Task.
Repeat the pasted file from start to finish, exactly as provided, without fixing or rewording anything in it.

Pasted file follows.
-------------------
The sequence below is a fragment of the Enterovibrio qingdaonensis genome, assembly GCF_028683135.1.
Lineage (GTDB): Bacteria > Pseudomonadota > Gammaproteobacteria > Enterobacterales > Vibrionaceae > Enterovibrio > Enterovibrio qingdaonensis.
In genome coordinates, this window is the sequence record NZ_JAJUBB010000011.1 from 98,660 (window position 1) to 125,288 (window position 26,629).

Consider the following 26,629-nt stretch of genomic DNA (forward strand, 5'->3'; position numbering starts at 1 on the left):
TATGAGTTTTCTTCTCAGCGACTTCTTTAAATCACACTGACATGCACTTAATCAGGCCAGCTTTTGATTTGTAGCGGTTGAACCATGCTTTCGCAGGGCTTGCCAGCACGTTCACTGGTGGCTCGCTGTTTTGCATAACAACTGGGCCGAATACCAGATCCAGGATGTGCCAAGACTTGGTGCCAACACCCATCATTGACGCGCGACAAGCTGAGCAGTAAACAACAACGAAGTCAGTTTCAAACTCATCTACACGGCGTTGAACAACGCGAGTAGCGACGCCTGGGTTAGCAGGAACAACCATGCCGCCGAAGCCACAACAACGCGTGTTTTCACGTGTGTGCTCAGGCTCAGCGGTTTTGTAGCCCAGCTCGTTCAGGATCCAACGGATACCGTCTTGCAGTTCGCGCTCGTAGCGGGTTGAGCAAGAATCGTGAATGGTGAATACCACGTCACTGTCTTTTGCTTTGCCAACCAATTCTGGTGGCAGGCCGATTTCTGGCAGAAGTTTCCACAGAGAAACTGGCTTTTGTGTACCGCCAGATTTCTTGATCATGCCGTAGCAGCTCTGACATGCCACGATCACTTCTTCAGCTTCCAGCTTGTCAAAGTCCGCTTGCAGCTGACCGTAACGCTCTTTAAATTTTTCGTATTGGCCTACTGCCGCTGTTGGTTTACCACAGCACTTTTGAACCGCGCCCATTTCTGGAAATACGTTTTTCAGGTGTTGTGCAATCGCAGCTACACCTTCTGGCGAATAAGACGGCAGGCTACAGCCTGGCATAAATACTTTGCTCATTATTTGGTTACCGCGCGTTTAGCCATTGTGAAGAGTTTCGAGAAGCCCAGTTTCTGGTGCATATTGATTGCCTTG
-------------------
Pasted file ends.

The sequence below is a fragment of the Enterovibrio qingdaonensis genome, assembly GCF_028683135.1.
Lineage (GTDB): Bacteria > Pseudomonadota > Gammaproteobacteria > Enterobacterales > Vibrionaceae > Enterovibrio > Enterovibrio qingdaonensis.
In genome coordinates, this window is the sequence record NZ_JAJUBB010000011.1 from 98,660 (window position 1) to 125,288 (window position 26,629).

Consider the following 26,629-nt stretch of genomic DNA (forward strand, 5'->3'; position numbering starts at 1 on the left):
TATGAGTTTTCTTCTCAGCGACTTCTTTAAATCACACTGACATGCACTTAATCAGGCCAGCTTTTGATTTGTAGCGGTTGAACCATGCTTTCGCAGGGCTTGCCAGCACGTTCACTGGTGGCTCGCTGTTTTGCATAACAACTGGGCCGAATACCAGATCCAGGATGTGCCAAGACTTGGTGCCAACACCCATCATTGACGCGCGACAAGCTGAGCAGTAAACAACAACGAAGTCAGTTTCAAACTCATCTACACGGCGTTGAACAACGCGAGTAGCGACGCCTGGGTTAGCAGGAACAACCATGCCGCCGAAGCCACAACAACGCGTGTTTTCACGTGTGTGCTCAGGCTCAGCGGTTTTGTAGCCCAGCTCGTTCAGGATCCAACGGATACCGTCTTGCAGTTCGCGCTCGTAGCGGGTTGAGCAAGAATCGTGAATGGTGAATACCACGTCACTGTCTTTTGCTTTGCCAACCAATTCTGGTGGCAGGCCGATTTCTGGCAGAAGTTTCCACAGAGAAACTGGCTTTTGTGTACCGCCAGATTTCTTGATCATGCCGTAGCAGCTCTGACATGCCACGATCACTTCTTCAGCTTCCAGCTTGTCAAAGTCCGCTTGCAGCTGACCGTAACGCTCTTTAAATTTTTCGTATTGGCCTACTGCCGCTGTTGGTTTACCACAGCACTTTTGAACCGCGCCCATTTCTGGAAATACGTTTTTCAGGTGTTGTGCAATCGCAGCTACACCTTCTGGCGAATAAGACGGCAGGCTACAGCCTGGCATAAATACTTTGCTCATTATTTGGTTACCGCGCGTTTAGCCATTGTGAAGAGTTTCGAGAAGCCCAGTTTCTGGTGCATATTGATTGCCTTG